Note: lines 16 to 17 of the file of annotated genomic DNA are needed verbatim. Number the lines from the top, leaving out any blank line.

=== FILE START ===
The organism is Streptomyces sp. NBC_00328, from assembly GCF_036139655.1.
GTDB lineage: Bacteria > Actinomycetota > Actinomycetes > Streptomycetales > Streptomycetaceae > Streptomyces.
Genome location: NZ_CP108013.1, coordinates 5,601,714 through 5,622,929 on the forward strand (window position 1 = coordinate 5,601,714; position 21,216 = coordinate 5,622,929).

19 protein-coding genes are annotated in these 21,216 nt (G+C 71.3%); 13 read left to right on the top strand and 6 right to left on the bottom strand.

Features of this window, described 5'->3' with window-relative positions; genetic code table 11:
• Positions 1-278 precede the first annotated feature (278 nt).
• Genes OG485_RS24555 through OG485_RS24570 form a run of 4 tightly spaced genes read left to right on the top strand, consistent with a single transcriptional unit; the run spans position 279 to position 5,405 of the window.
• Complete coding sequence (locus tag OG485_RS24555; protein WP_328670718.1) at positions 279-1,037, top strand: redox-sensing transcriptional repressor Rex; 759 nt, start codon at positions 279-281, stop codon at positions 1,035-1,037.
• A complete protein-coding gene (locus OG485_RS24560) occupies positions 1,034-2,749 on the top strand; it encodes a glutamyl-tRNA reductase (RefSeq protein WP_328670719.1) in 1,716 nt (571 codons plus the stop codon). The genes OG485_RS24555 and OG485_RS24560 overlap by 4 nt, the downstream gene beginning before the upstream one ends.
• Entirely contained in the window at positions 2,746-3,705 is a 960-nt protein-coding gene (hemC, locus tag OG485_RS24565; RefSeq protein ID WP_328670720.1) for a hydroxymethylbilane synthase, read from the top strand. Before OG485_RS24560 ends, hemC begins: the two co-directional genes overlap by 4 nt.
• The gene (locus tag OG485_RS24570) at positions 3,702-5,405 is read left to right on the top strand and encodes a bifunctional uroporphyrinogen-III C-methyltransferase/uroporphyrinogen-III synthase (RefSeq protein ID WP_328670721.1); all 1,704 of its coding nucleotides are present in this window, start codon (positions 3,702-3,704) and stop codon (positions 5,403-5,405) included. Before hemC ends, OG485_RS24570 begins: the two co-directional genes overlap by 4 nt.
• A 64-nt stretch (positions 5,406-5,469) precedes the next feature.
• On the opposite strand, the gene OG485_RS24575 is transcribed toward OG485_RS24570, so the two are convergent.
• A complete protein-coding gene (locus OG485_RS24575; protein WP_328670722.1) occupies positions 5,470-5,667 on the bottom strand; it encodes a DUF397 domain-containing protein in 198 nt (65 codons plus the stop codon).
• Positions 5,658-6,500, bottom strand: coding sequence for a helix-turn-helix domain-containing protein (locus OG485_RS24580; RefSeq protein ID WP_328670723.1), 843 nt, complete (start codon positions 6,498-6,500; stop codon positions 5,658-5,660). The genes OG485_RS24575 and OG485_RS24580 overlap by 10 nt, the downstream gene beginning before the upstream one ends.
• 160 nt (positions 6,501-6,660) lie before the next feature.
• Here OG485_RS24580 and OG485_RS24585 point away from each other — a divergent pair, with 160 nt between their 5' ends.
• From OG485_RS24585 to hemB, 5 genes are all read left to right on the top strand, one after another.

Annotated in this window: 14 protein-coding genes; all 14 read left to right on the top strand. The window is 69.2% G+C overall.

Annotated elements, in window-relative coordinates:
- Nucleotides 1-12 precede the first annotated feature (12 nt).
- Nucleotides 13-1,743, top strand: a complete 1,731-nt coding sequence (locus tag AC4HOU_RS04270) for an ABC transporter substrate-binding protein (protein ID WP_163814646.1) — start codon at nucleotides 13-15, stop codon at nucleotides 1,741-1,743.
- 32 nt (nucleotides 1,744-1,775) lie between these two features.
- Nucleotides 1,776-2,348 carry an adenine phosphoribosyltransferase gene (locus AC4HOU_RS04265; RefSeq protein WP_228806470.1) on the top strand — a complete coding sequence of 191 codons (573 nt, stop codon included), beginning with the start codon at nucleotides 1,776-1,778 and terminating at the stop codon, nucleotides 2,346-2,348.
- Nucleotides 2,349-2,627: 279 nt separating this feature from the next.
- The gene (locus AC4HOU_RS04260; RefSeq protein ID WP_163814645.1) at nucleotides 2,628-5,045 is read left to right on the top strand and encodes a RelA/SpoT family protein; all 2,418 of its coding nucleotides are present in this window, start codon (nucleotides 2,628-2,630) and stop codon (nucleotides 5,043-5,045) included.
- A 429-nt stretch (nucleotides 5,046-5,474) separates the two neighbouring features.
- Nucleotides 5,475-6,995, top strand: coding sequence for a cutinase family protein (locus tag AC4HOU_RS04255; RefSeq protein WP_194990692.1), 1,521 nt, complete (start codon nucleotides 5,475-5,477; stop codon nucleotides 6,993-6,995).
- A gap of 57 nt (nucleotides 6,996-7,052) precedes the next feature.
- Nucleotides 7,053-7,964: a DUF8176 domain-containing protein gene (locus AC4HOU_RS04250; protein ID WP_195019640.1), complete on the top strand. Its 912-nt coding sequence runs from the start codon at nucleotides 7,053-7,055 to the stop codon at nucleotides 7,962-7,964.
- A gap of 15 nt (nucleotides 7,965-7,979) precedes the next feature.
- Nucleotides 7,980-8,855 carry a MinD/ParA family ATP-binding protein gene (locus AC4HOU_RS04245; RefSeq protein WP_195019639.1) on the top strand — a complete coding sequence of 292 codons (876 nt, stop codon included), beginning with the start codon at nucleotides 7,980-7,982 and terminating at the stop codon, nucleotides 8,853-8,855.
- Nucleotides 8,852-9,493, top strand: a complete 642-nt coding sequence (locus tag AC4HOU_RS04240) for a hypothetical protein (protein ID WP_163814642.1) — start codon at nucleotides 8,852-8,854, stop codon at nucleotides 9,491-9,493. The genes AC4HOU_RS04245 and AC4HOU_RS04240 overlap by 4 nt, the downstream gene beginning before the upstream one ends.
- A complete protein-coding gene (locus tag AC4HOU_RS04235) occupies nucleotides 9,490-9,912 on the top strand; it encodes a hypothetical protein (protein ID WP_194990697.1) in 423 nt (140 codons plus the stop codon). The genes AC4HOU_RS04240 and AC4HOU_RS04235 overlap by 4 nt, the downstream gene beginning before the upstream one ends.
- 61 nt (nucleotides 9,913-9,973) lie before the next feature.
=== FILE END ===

• 160 nt (positions 6,501-6,660) lie before the next feature.
• Here OG485_RS24580 and OG485_RS24585 point away from each other — a divergent pair, with 160 nt between their 5' ends.